Building A Sovrin Linked Permissionless Ledger for Data Analytics

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Building A Sovrin Linked Permissionless Ledger for Data Analytics


Tuesday 5C

Convener: Paul Knowles

Notes-taker(s): Paul Knowles


Discussion notes, key understandings, outstanding questions, observations, and, if appropriate to this discussion: action items, next steps:


The presentation outlined the potential advantages of building a Sovrin-linked permissionless ledger to house “Ghost Schemas”, GDPR-compliant versions of the original schemas. Any attributes constituting Sensitive Personal Identifying Information (SPII) would be omitted from the ghost versions at the time of schema creation using a sensitiveAttributes function. All non-sensitive data would be stored off-ledger in public read-only tables. The permissionless ecosystem could then be used to produce statistics and analytics on non-sensitive data. 


The only real concern was how to prevent triangulation on non-sensitive attributes to unblind identification. Proposed solutions to prevent triangulation were (i.) to set an observation threshold so that tables were only published once they had grown to a certain pre-determined size, (ii.) to have a holding function so that tables were only published once the schema owners were content that they were suitably non-sensitive and safe for public consumption and (iii.) the community would be able to see if certain tables were being excessively used in conjunction to create analytics as this could signal that hackers were looking at certain data patterns and an investigation could then be triggered.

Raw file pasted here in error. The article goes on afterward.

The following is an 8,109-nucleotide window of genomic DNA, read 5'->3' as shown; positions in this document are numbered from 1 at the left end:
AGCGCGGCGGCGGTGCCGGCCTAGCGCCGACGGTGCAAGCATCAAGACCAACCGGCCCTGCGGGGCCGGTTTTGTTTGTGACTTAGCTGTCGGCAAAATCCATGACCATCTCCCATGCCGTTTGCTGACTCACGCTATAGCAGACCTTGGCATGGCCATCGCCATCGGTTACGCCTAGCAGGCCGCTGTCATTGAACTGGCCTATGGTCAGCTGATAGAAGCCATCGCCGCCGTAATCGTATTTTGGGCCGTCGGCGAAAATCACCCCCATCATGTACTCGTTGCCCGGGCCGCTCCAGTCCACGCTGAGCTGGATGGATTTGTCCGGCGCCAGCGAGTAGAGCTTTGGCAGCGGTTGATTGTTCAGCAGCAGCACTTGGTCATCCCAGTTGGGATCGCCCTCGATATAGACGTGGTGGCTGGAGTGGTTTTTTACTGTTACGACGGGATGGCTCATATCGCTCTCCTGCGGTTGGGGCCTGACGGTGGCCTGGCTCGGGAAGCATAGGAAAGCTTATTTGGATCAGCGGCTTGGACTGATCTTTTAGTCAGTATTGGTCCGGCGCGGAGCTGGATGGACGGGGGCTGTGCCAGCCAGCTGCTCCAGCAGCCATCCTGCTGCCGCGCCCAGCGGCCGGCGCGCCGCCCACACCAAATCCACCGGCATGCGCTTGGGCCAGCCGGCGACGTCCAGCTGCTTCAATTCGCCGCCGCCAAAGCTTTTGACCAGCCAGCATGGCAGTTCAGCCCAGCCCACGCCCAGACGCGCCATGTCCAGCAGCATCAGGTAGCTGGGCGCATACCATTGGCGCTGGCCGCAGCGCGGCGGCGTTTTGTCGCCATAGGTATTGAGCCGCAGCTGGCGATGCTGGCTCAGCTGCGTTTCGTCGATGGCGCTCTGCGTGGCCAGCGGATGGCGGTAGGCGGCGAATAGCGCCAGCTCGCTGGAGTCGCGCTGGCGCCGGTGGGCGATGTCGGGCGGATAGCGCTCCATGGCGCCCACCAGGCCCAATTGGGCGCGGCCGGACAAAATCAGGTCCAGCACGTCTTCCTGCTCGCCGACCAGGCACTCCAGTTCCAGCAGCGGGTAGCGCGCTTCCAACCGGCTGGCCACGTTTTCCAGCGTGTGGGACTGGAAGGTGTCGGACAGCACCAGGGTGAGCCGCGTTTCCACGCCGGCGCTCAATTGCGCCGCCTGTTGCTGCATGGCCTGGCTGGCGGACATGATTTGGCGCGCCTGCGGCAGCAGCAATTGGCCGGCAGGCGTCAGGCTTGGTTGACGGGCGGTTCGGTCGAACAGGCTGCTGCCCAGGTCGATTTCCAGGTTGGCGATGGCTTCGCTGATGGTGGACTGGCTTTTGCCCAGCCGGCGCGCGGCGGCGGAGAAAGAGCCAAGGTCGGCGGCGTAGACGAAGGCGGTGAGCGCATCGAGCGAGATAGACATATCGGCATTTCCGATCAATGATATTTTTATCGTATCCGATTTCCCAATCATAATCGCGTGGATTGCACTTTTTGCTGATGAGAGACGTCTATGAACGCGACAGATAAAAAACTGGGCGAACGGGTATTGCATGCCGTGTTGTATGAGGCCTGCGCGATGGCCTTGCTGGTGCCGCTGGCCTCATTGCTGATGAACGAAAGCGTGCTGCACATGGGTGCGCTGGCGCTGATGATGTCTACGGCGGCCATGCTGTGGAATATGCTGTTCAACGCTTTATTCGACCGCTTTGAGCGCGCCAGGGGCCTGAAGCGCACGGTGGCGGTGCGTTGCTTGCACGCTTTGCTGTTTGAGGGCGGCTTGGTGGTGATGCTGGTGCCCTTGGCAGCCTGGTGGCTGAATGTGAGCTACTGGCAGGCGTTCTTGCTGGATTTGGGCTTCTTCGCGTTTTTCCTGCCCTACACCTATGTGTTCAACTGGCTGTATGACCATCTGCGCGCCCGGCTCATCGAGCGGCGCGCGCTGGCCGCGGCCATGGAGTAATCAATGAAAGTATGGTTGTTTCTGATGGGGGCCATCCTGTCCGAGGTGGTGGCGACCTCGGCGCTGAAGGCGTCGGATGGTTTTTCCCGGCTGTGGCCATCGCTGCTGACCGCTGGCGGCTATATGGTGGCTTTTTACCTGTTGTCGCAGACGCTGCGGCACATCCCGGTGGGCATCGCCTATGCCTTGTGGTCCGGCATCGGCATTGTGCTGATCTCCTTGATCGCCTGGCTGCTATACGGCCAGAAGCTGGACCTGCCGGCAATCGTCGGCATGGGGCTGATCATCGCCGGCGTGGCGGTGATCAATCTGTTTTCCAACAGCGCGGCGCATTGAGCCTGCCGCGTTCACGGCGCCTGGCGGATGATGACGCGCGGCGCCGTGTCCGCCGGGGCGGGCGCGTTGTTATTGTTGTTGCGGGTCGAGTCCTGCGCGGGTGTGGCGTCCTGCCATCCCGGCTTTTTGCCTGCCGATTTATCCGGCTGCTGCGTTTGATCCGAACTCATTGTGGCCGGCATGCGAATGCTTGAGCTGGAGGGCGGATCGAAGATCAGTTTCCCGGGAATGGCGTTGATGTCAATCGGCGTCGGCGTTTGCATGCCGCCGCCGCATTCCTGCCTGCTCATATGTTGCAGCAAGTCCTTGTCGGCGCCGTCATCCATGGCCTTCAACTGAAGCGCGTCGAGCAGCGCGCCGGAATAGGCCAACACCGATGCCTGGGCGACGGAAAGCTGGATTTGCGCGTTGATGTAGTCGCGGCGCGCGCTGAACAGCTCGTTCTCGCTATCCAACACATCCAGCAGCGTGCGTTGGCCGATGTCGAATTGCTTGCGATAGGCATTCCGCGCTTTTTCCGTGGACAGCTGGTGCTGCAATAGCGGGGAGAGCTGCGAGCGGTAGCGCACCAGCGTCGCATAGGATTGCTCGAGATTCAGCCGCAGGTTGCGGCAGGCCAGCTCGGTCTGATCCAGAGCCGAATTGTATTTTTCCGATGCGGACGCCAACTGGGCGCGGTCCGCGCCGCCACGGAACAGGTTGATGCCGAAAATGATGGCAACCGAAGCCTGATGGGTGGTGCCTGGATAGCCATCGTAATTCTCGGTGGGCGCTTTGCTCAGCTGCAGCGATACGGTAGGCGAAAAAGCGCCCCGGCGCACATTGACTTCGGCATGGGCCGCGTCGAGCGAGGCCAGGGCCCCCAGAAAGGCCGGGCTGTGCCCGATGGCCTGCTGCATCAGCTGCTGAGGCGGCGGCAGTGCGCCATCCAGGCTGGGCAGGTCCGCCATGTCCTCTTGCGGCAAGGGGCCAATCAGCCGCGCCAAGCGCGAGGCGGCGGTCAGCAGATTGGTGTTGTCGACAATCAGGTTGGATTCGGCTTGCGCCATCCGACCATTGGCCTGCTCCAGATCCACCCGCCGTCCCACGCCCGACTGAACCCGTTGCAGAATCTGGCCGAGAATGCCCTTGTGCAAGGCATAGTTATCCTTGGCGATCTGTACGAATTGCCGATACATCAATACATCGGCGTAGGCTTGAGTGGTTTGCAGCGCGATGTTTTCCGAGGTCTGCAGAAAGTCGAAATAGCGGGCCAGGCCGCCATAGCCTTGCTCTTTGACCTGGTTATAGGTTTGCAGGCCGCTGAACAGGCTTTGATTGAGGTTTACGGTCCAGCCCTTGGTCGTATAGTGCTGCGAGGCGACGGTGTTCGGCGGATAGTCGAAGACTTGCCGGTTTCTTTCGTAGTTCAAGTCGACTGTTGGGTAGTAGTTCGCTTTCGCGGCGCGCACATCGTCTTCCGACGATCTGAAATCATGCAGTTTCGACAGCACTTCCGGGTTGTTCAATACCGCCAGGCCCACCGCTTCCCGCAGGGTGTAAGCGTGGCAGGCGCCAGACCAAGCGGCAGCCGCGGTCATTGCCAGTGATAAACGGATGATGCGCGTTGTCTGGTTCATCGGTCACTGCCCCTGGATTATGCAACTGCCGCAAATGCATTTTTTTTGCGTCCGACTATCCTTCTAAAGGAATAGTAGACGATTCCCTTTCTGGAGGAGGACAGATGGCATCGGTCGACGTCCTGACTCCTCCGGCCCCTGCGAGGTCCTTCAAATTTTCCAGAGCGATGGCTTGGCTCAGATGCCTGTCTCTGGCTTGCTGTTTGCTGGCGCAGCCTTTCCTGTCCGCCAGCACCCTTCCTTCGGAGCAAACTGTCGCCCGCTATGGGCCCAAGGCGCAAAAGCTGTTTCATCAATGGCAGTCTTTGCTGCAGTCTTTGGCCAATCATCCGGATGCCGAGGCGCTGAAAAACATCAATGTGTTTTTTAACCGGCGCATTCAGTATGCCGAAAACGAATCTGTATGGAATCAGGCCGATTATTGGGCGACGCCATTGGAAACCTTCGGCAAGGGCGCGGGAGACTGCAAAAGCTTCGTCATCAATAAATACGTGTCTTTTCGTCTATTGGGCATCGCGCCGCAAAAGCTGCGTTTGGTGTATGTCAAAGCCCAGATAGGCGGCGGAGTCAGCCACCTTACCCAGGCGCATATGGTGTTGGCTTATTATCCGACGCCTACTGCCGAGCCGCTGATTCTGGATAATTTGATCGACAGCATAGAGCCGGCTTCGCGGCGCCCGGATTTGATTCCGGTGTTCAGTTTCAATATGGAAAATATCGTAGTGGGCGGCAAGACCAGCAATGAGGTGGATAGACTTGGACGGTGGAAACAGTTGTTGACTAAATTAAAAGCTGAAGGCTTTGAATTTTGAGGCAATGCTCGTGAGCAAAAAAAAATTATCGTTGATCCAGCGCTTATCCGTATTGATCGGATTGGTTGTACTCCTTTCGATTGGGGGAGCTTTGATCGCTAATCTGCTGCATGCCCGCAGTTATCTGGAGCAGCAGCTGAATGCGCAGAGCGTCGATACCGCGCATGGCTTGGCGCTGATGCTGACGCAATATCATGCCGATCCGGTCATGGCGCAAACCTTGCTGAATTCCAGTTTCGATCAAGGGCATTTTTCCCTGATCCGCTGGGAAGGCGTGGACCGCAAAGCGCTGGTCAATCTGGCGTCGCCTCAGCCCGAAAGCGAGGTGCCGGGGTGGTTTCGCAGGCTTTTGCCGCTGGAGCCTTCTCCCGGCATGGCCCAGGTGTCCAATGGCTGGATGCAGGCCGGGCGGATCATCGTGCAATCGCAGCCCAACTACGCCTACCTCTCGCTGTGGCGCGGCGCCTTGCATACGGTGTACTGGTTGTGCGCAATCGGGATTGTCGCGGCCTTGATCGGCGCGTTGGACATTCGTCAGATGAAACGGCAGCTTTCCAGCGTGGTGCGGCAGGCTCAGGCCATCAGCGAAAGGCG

Having spoken to Timothy Ruff from Evernym, it was suggested that all of the functionality could, in fact, be built into the Sovrin framework without the need to create a separate linked ledger. That set the ball rolling in a different direction and we are now looking at how to go about that implementation.


On the last day of the workshop, Nathan George, Matthew Hailstone and Paul Knowles had a brainstorming session and decided that, rather than introducing “ghost schemas” into the mix, "overlaid schemas” would be a better solution. These acetate versions would enable sensitive attributes to be flagged throughout the schema lifecycle without having to strip them out. 


A first draft of the new proposal can be downloaded via the following link …


https://we.tl/OvCRa0V9QV


Paul Knowles (data modelling expert) and Elizabeth Renieris (Global Policy Counsel, Evernym) will now meeting in London on the evening of April 12th to further discuss the initial drafting of guidelines for the sensitiveAttributes function. The ultimate aim is to come up with a succinct set of rules on what should be deemed "sensitive". This would primarily be for the schema creators.


The final tech implementation may have wide-reaching consequential benefits for every player in the communication chain. We believe that a model can be hashed out that not only ticks all SPII concerns but also allows people to get paid for use of their data. 


The data analytics slant is the real game-changer. Imagine if all participants in a global subset of data can be paid when their data is used for statistics and analytics applications for societal, corporate and personal benefit. We’ll continue moving forward with the proposal as it most certainly has legs.